Article XVII does not tell us whether or not Christ’s atonement is for all, but the Catechism does. The English priest and scholar Henry Hammond makes note of this in his treatise On Fundamentals in a Notion Referring to Practice which first appeared in 1654. At the time, Hammond was in exile for having supported the monarchy and thus the Anglican cause during the English Civil War. Much of what he writes in the Fundamentals is aimed at the Puritans who had taken the reigns of both the English government and the English Church, and so he spends a considerable amount of time attacking Calvinist ideas about election, which the Puritans held, making clear that traditional Anglicanism teaches something else:
The Catechism of the Church of England established by law, and preserved in our Liturgy as a special part of it, expounds the Creed in this sense, “I believe in God the Father which made me and all the world; 2. In God the Son who redeemed me and all mankind; 3. In God the Holy Ghost who sanctifieth me and all the elect people of God;” where, as creation is common to more creatures than redemption, and redemption than sanctification, so mankind, to which redemption belongs, as it is far narrower than the world, or the works of God’s creation, so it is far wider than the catalogue of “all the elect people of God,” to whom sanctification belongs.
Thus, Hammond establishes that the Catechism teaches that Jesus died for all people, to take away the sins of the whole world, not just the elect. He goes on to add numerous examples from the liturgy, including the statement in the Eucharistic prayer that Christ’s sacrifice is “sufficient” to deal with “the sins of the whole world.” Hammond also notes that this understanding of Christ’s death as being for all people is spelled out in Articles II, VII, XV, and particularly in Article XXXI which says that “The oblation of Christ once made is a perfect redemption, propitiation, and satisfaction or all the sins of the whole world.”
This clear teaching that Jesus’ death is for all people, to take away the sins of all, for the forgiveness of all, is reflected throughout the scriptures. Calvinist double predestination relies in part upon the idea of a limited atonement. If God knows from all eternity who He is to save and who He wishes to damn, then it follows that He would not want to give Himself for the damned as well as the saved, or else He would be working against His own purposes. Therefore, Jesus must have only died for the elect. Except that the Bible says otherwise in many, many places, John 3:16 being only the most popular example, and thus Anglican theology reflects the truth of the scripture, that Jesus died for the sins of all.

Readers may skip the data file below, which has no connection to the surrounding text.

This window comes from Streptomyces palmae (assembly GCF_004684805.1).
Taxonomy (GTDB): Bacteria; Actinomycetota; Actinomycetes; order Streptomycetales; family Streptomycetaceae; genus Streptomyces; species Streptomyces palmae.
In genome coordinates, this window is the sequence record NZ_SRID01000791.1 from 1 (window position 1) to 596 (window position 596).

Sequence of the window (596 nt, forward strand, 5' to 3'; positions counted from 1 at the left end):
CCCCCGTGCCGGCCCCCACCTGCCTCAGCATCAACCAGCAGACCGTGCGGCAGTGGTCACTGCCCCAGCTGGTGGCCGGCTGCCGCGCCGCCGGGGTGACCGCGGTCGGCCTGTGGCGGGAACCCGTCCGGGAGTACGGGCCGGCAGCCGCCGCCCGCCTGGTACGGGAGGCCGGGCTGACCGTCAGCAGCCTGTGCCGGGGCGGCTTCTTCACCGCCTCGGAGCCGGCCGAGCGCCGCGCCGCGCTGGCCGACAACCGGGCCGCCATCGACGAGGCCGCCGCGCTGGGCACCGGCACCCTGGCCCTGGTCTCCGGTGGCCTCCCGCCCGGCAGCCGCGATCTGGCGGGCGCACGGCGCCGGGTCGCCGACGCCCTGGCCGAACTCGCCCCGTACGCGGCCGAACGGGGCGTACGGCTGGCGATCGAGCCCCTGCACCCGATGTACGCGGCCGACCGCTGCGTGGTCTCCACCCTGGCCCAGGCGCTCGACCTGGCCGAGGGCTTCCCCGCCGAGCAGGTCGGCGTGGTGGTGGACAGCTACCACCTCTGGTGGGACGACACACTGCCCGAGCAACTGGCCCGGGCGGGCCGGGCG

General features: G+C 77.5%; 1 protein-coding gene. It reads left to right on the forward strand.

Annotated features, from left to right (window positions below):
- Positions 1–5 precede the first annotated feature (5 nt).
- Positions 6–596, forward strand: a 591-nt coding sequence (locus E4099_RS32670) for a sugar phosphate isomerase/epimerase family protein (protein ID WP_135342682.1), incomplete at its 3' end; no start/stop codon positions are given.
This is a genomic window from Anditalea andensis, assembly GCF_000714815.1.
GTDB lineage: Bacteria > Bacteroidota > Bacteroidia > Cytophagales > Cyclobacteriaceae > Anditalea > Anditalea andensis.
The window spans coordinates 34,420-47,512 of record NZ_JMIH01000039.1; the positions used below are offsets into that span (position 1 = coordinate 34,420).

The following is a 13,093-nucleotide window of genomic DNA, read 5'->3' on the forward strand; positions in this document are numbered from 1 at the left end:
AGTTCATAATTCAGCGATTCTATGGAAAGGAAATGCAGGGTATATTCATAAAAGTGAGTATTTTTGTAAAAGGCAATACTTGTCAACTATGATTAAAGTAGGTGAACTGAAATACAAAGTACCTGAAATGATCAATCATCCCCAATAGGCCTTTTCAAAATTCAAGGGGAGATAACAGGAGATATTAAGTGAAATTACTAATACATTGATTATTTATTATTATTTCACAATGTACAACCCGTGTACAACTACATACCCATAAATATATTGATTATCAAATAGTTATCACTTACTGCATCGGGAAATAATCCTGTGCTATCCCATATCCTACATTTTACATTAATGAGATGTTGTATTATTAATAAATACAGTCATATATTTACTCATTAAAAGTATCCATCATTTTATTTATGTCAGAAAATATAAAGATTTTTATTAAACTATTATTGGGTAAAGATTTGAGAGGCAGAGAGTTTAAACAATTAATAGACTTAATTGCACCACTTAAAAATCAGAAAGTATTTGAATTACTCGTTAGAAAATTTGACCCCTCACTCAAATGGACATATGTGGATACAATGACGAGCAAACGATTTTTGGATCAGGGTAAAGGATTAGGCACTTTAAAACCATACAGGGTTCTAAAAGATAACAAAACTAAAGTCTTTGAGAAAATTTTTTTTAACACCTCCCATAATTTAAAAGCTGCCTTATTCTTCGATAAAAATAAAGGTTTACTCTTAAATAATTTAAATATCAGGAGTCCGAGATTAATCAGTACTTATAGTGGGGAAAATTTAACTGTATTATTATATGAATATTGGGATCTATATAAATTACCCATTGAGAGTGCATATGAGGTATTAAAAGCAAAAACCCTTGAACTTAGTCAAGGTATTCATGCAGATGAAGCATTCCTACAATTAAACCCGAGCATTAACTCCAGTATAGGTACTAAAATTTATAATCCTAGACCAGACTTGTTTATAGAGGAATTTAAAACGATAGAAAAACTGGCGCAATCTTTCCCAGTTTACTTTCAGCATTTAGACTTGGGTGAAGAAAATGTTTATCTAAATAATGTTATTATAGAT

The Anglican Divines and Double Predestination
In Hammond’s estimation, double predestination is a particularly cruel teaching, for many of the reasons outlined in the previous post, that it makes God into an evil and unloving figure, that it puts great doubts into the hearts of the faithful as to God’s intentions towards them, and even that it creates a situation in which those who are secure in their sense of their own election may become brazen and cruel in their treatment of others. We will return to Hammond in the next part of our series to see how he understands God’s election in a more positive, scriptural way, but it is worth noting before passing on from here that Hammond’s view was typical of his Anglican contemporaries. While not much ink was spilled on the subject by the Reformers at the time of the Elizabethan Settlement, the growing discontent of Puritans in the seventeenth century led to a much wider set of writings defending the Anglican teaching and condemning the Calvinist teaching. George Bull, William Beveridge, Peter Heylyn, and Richard Montague wrote similar anti-Calvinist treatises, to name just a few. Each grounded his arguments not only in Scripture and the Fathers, but also in the Anglican formularies.
For many of these seventeenth century fathers, the issue is not simply the interpretation of Calvin’s work but Calvin himself. “I must go back again to Calvin, whom I left under a suspicion of making God the author of sin,” wrote Peter Heylyn. He acknowledges that the great conciliar Anglican Richard Field, among others, had tried to “absolve and free” Calvin of this charge by re-interpreting Calvin’s work in a more Anglican light, but Heylyn does not buy it. “By [Calvin’s] doctrine of Predestination, he hath laid such grounds as have involved his followers in the same guilt also.”
Heylyn is less generous with Calvin than I would be, but his sentiment is essentially correct. Calvinist double predestination is incompatible with Scripture, incompatible with the God revealed in Scripture, and finally incompatible with the teaching of Anglicanism. This does not mean that Calvin is somehow useless or that all things Calvinist are bad, but it certainly means that on this particular point, either Calvinism is mistaken or Anglicanism is. There is no way of melding the two together, nor is there any reason to have to do so. Anglicanism provides an elegant and beautiful theology of election that accords with Scripture and that is meant to inspire joy rather than terror.